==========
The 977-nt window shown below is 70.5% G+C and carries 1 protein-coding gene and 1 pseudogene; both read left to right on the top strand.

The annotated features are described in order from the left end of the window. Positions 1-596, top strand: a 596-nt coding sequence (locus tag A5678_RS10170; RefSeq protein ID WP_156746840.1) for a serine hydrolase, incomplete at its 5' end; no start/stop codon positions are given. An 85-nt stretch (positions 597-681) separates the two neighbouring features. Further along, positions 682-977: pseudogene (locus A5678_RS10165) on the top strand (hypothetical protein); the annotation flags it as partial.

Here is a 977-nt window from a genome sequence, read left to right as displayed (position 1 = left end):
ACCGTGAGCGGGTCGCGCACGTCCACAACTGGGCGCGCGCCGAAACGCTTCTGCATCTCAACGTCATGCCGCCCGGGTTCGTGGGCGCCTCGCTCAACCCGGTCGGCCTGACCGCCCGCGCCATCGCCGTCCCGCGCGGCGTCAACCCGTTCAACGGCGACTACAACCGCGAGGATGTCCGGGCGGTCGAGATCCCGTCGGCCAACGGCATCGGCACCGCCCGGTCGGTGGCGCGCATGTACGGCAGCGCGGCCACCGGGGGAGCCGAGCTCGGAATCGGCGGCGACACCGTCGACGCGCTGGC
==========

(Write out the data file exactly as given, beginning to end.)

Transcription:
The 977-nt window shown below is 70.5% G+C and carries 1 protein-coding gene and 1 pseudogene; both read left to right on the top strand.

The annotated features are described in order from the left end of the window. Positions 1-596, top strand: a 596-nt coding sequence (locus tag A5678_RS10170; RefSeq protein ID WP_156746840.1) for a serine hydrolase, incomplete at its 5' end; no start/stop codon positions are given. An 85-nt stretch (positions 597-681) separates the two neighbouring features. Further along, positions 682-977: pseudogene (locus A5678_RS10165) on the top strand (hypothetical protein); the annotation flags it as partial.

Here is a 977-nt window from a genome sequence, read left to right as displayed (position 1 = left end):
ACCGTGAGCGGGTCGCGCACGTCCACAACTGGGCGCGCGCCGAAACGCTTCTGCATCTCAACGTCATGCCGCCCGGGTTCGTGGGCGCCTCGCTCAACCCGGTCGGCCTGACCGCCCGCGCCATCGCCGTCCCGCGCGGCGTCAACCCGTTCAACGGCGACTACAACCGCGAGGATGTCCGGGCGGTCGAGATCCCGTCGGCCAACGGCATCGGCACCGCCCGGTCGGTGGCGCGCATGTACGGCAGCGCGGCCACCGGGGGAGCCGAGCTCGGAATCGGCGGCGACACCGTCGACGCGCTGGC